The biosynthesis and production of hypoxoside in Hypoxis hemerocallidea Fisch. and Mey. in vivo and in vitro.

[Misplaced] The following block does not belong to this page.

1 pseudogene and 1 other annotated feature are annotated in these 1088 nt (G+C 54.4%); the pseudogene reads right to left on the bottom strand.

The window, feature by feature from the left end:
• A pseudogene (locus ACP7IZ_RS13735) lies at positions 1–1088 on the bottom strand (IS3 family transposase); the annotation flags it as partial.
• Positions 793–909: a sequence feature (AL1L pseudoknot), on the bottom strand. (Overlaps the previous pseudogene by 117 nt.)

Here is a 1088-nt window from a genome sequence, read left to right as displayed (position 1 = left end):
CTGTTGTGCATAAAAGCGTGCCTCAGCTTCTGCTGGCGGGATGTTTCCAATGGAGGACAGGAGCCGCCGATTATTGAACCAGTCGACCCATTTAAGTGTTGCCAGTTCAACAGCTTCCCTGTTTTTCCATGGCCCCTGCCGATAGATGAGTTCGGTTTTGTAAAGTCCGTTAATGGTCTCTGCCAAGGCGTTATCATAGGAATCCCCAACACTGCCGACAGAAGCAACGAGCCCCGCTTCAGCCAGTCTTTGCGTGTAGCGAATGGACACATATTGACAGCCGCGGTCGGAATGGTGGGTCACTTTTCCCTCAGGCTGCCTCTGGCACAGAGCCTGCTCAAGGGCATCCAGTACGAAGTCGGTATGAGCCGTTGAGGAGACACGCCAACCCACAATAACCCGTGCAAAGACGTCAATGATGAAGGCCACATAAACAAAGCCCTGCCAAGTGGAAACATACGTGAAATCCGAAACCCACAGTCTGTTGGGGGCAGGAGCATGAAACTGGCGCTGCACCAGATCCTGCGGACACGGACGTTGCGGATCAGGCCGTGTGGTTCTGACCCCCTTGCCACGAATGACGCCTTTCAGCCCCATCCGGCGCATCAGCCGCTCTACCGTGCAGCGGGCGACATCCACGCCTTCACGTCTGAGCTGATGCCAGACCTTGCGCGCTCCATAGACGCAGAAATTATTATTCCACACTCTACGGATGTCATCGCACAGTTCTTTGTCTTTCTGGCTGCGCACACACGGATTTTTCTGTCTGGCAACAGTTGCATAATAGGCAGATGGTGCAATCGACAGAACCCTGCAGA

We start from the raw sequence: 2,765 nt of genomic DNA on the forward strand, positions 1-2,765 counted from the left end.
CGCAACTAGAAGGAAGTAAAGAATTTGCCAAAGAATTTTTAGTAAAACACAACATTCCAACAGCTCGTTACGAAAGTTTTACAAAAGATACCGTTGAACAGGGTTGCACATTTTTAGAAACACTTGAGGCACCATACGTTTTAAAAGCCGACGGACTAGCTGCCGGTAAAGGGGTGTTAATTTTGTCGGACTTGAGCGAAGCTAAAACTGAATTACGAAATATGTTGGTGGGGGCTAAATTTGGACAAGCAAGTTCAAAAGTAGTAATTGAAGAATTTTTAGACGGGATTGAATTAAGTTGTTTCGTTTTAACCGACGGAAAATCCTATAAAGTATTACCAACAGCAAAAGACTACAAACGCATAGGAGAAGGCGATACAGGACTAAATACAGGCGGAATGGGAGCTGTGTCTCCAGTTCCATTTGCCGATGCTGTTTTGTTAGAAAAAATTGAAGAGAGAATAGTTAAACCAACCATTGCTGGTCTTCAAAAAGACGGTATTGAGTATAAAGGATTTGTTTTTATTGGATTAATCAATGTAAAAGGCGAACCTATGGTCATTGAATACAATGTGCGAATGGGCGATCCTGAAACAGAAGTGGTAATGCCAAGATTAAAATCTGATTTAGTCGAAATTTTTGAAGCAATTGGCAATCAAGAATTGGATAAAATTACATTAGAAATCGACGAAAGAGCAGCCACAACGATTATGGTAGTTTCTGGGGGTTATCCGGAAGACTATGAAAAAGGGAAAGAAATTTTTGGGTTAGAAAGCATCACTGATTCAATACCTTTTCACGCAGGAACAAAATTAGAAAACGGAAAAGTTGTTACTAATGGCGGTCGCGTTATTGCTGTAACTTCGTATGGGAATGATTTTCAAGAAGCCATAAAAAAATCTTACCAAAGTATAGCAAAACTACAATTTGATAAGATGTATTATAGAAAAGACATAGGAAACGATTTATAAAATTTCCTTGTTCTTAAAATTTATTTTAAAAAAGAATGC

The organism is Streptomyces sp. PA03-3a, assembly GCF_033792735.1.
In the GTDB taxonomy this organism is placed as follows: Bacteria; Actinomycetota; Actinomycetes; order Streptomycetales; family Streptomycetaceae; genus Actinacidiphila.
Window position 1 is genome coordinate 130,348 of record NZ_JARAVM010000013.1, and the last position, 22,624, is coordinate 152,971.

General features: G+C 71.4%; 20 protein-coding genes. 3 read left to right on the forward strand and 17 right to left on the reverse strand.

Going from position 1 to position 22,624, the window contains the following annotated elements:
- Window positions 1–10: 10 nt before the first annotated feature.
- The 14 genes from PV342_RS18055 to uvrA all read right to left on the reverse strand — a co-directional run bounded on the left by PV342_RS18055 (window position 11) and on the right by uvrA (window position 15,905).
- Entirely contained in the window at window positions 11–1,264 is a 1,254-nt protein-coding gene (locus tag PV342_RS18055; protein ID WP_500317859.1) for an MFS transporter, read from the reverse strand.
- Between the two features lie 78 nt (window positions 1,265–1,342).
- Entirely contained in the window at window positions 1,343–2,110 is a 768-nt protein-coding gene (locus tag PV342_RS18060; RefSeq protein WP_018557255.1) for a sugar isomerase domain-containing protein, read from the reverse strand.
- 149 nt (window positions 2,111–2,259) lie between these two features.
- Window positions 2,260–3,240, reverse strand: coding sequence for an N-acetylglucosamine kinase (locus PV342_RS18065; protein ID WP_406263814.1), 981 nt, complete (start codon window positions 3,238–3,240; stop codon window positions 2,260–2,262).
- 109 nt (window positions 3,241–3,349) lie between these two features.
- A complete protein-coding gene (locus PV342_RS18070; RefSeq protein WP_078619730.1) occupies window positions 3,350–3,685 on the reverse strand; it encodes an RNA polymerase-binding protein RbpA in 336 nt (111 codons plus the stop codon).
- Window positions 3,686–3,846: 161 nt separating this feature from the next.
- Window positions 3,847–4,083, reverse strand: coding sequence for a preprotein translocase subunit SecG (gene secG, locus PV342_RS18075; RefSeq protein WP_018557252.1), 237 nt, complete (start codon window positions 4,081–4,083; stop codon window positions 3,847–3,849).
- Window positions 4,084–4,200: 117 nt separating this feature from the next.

Hypoxoside, a phenolic diglucoside, with a diarylpentane-type structure, is thought to be the medicinally active constituent of corm extracts of Hypoxis hemerocallidea Fisch. & Mey. which are reputed to alleviate the symptoms of prostate hypertrophy and urinary infections. The biosynthes is and production of this unique phytochemical were investigated in H. hemerocallidea using both in vivo and in vitro systems. It was found, in root-producing callus, that [l4]C-phenylalanine and C-t-cinnamic acid were efficient precursors for hypoxoside in comparison to C-sodium acetate and C-acetyl coenzyme-A, which were not incorporated into the phenolic compound. Thus, at least one aryl moiety of hypoxoside was derived, via phenylalanine and t-cinnamic acid, from the shikimate pathway. The acetate pathway did not appear to be involved in the biosynthetic process. The data supports the hypothesis that the molecule is formed from two cinnamate units with the loss of a carbon atom, in opposition to the proposal that the molecule is derived from head-to-tail condensation of acetate units onto a propenylic moiety. Despite the structural similarities between hypoxoside and caffeic and p-coumaric acids, these two hydroxycinnamic acids were not efficient precursors for hypoxoside in vivo or in vitro. A number of reasons are put forward to explain this finding. It was found that the greatest concentration of hypoxoside was located in the corms of intact plants. The major biosynthetic site of the molecule was also found to be located in this organ. Since the roots did accumulate the phytochemical to a small extent, the biosynthetic potential of these organs has not been disregarded. That of the leaves has been, however. The report by PAGE (1984) that the upper region of the corm contained a greater con cent ration of hypoxoside than the lower portion, is substantiated in this study, where this region was found to be more biosynthetically active than the lower half. Light microscopic and electron microscopic studies revealed that starch storing cells, which accumulated phenolics in their vacuoles, contained seemingly synthetically active tubular endoplasmic reticulum in their cytoplasm. A greater number of these cells were concentrated in the upper region as opposed to the lower half of the corm. It is postulated that these cells are the site for biosynthesis and accumulation of hypoxoside. The shikimate pathway, from which the precursors for hypoxoside are derived, was found, through the exposure of intact plants to C-carbon dioxide, to be located mainly in the leaves. It is postulated from the above study and one in which C-phenylalanine, C-t-cinnamic acid, C-p-coumaric acid and C-caffeic acid were applied to intact plants, that phenylalanine and/or cinnamic acid are the transported form of the shi kimate derivatives. p-Coumaric and caffeic acids, which are metabolically more stable, are envisaged to be the sequestering forms. The investigation of the seasonal production of hypoxoside revealed that most of the synthesis and accumulation occurred after the corms had broken winter dormancy and after the flush of leaf growth had slowed down. During dormancy the production of hypoxoside appeared to cease. The in vjtro studies, where the effects of light, temperature, nutrients, plant growth regulators and supply of potential precursors, on hypoxoside production by root-producing callus were investigated, indicate that this metabolite is not simply a "shunt" metabolite. A number of factors other than precursor availability enhanced, or reduced the jn vjtro production of this phytochemical. Furthermore, production of the phytochemical and growth were not always antagonistic. Hypoxoside, the biosynthesis of which requires a more thorough investigation, is, however, according to this investigation, a typical secondary metabolite in many respects.